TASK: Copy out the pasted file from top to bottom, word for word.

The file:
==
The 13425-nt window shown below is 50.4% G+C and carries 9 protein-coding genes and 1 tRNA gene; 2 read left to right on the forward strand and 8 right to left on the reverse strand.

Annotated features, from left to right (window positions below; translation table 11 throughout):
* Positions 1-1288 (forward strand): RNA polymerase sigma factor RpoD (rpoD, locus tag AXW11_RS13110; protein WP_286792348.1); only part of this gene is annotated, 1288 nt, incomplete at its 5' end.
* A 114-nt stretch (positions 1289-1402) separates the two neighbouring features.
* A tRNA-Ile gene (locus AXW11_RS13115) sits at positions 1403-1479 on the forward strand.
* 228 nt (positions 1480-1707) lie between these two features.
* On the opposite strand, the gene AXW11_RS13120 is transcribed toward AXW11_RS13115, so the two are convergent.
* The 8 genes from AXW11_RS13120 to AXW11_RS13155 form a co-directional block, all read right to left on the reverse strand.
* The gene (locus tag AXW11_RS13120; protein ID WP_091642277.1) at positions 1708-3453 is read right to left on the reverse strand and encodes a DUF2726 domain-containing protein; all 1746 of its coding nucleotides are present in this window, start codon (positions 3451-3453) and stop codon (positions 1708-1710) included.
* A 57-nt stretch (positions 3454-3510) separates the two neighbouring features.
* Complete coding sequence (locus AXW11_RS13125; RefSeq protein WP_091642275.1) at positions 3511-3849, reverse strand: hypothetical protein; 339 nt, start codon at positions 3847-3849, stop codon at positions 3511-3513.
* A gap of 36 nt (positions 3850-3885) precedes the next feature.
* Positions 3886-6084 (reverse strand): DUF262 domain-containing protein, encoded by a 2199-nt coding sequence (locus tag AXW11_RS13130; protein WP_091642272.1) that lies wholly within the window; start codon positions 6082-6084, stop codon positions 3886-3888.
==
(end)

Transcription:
The 13425-nt window shown below is 50.4% G+C and carries 9 protein-coding genes and 1 tRNA gene; 2 read left to right on the forward strand and 8 right to left on the reverse strand.

Annotated features, from left to right (window positions below; translation table 11 throughout):
* Positions 1-1288 (forward strand): RNA polymerase sigma factor RpoD (rpoD, locus tag AXW11_RS13110; protein WP_286792348.1); only part of this gene is annotated, 1288 nt, incomplete at its 5' end.
* A 114-nt stretch (positions 1289-1402) separates the two neighbouring features.
* A tRNA-Ile gene (locus AXW11_RS13115) sits at positions 1403-1479 on the forward strand.
* 228 nt (positions 1480-1707) lie between these two features.
* On the opposite strand, the gene AXW11_RS13120 is transcribed toward AXW11_RS13115, so the two are convergent.
* The 8 genes from AXW11_RS13120 to AXW11_RS13155 form a co-directional block, all read right to left on the reverse strand.
* The gene (locus tag AXW11_RS13120; protein ID WP_091642277.1) at positions 1708-3453 is read right to left on the reverse strand and encodes a DUF2726 domain-containing protein; all 1746 of its coding nucleotides are present in this window, start codon (positions 3451-3453) and stop codon (positions 1708-1710) included.
* A 57-nt stretch (positions 3454-3510) separates the two neighbouring features.
* Complete coding sequence (locus AXW11_RS13125; RefSeq protein WP_091642275.1) at positions 3511-3849, reverse strand: hypothetical protein; 339 nt, start codon at positions 3847-3849, stop codon at positions 3511-3513.
* A gap of 36 nt (positions 3850-3885) precedes the next feature.
* Positions 3886-6084 (reverse strand): DUF262 domain-containing protein, encoded by a 2199-nt coding sequence (locus tag AXW11_RS13130; protein WP_091642272.1) that lies wholly within the window; start codon positions 6082-6084, stop codon positions 3886-3888.